Let’s be honest, the different Medicare Supplement plans can make a person go crazy just looking at them. There is only one difference from a Plan F to a Plan G and it can mean savings.
Within Medicare there is a once yearly deductible, which in the year 2017 is $183.00. This is the called the Medicare Part B deductible. This deductible won’t be met if you were to go to the doctor only for preventative care.
A Medicare Supplement Plan F is known to be a popular plan because it covers excess charges and because it will pay this deductible for you. However the Plan F comes at an extra premium charge of anywhere between $12 – $48 monthly depending upon the area you reside in comparison to a Plan G premium.
With a Plan G the Part B deductible is all you are responsible for. Lets assume that the difference in premium from a Plan F to Plan G in your area is $30 monthly. Over a year that is $360. And over a 5 year period of time that is $1,800 more that you paid for a Plan F in comparison to a Plan G.
Looking at a Plan G and paying the Medicare Part B deductible on your own can be more cost effective and cost efficient to make for better use of your hard earned money.
Plan G has lower rate increase history compared to Plan F. The reason Plan F experiences higher rate increases is due to it being offered in Guaranteed Issue situations, which is when certain Medicare Supplement plans can be purchased with no health questions asked. Click here to see a complete list of Guaranteed Issue situations. Generally, if a person is in a Guaranteed Issue situation and has several health conditions, it may be the only option to be insured. Due to Plan F having several people insured with health conditions and having more claims, the premiums are going to increase more. Rate increases vary from company to company however typically range from 7-12%.
Plan G is presently not a Guaranteed Issue plan and therefore most people who carry it are healthier and have fewer claims. Rate increases have historically been lower with a Plan G as a result and typically average between 0-6%. In some situations there is no rate increase on the Plan G, which is the reason for the 0%.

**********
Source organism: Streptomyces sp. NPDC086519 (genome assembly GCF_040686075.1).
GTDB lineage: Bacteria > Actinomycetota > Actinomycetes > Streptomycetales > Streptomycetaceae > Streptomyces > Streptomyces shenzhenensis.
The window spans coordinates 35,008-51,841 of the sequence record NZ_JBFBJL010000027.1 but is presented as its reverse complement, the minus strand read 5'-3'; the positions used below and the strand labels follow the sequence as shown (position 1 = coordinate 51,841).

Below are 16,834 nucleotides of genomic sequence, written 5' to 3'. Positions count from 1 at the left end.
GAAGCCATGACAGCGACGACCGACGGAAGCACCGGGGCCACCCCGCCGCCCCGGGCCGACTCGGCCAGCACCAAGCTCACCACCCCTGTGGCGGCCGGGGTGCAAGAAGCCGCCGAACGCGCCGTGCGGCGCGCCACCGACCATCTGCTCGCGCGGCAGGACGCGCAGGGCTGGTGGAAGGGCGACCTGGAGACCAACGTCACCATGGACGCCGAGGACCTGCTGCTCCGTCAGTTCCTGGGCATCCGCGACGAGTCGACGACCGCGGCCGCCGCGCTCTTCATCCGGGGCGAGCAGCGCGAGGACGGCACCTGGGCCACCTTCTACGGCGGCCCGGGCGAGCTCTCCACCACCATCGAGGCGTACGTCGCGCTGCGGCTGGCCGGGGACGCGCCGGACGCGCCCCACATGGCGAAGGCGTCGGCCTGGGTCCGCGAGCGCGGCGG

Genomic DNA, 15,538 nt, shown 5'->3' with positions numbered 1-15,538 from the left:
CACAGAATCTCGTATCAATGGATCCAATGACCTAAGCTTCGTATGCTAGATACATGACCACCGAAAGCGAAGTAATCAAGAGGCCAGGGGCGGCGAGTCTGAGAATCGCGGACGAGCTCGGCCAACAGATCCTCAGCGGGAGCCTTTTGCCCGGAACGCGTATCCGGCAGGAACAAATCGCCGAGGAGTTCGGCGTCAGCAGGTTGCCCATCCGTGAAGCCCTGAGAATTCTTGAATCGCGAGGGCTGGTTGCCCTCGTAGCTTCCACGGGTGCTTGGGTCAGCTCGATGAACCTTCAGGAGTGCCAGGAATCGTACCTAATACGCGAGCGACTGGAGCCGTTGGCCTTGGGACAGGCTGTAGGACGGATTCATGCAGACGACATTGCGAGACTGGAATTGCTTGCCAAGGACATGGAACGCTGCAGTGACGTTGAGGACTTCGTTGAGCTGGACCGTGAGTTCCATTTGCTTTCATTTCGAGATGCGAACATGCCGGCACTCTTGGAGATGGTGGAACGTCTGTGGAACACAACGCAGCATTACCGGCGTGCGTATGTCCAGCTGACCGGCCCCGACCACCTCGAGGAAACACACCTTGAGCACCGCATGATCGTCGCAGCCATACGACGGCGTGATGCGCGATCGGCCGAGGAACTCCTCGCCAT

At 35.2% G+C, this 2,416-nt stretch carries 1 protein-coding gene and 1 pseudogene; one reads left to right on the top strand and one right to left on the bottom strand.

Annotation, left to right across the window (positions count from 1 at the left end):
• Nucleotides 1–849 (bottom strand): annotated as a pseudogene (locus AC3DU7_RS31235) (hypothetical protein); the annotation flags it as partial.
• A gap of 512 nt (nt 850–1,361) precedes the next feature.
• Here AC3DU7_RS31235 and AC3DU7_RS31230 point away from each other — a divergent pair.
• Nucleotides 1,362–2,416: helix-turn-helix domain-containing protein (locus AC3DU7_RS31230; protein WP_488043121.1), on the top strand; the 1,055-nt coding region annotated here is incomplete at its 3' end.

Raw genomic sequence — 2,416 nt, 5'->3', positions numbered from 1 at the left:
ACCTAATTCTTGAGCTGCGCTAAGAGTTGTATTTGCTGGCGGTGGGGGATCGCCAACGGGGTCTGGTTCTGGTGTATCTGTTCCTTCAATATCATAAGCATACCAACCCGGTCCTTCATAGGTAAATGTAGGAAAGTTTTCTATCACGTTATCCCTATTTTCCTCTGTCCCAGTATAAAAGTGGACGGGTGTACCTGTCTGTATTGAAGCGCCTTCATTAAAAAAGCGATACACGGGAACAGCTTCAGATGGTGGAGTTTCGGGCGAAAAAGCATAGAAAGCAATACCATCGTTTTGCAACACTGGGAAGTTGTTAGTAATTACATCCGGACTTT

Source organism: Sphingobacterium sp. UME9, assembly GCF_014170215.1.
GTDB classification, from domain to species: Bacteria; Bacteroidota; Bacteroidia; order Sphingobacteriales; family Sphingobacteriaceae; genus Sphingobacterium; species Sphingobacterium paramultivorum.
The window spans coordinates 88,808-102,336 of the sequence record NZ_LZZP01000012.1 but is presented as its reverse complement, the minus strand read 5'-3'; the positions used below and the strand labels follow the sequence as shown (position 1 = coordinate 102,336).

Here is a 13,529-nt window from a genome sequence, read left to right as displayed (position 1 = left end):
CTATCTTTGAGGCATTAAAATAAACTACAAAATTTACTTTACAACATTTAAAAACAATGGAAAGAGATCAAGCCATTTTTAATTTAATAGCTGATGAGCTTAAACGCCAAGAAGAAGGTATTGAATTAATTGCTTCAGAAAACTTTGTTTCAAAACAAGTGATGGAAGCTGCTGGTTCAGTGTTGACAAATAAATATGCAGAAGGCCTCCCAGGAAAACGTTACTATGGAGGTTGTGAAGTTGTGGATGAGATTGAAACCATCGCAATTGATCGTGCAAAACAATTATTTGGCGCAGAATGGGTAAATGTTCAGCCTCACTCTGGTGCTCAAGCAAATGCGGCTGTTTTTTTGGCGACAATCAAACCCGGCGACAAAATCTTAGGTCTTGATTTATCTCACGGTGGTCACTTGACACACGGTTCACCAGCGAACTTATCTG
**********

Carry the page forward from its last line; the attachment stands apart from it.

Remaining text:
Changes Ahead in Year 2020
Legislation passed in April 2015 states effective year 2020 “a Medicare Supplement policy that provides coverage of the Part B deductible may not be sold or issued to a newly eligible Medicare beneficiary.” So, Plans C and F will no longer be offered effective January 1, 2020 to any new Medicare beneficiaries. Anyone who currently has a Plan C or F may keep it as long as they pay the premiums. In the past, when other letter plans have been discontinued the future premium rate increases are typically higher.
As a result of this change ahead starting in 2020, this leaves Plan G being the only plan which covers excess charges. To understand what excess charges are, first know that many doctors accept what is called Medicare Assignment which is when the doctor agrees to accept the rate Medicare gives. And if they don’t accept Medicare Assignment the most the doctor can charge is no more than 15% above the Medicare rate. This additional 15% is what is called excess charges. At this time, it is estimated that over 90% of doctors do not charge this excess.
For most people, Medicare Plan F is not going to be the best option in the long term. Since all Medicare Supplement plans are standardized and are the same plan from company to company, you can compare your options. You have choices. Compare rates with an independent agent. Contact Senior Savings Services at 1-800-592-0819 or Click here to request a quote to find what is available to you.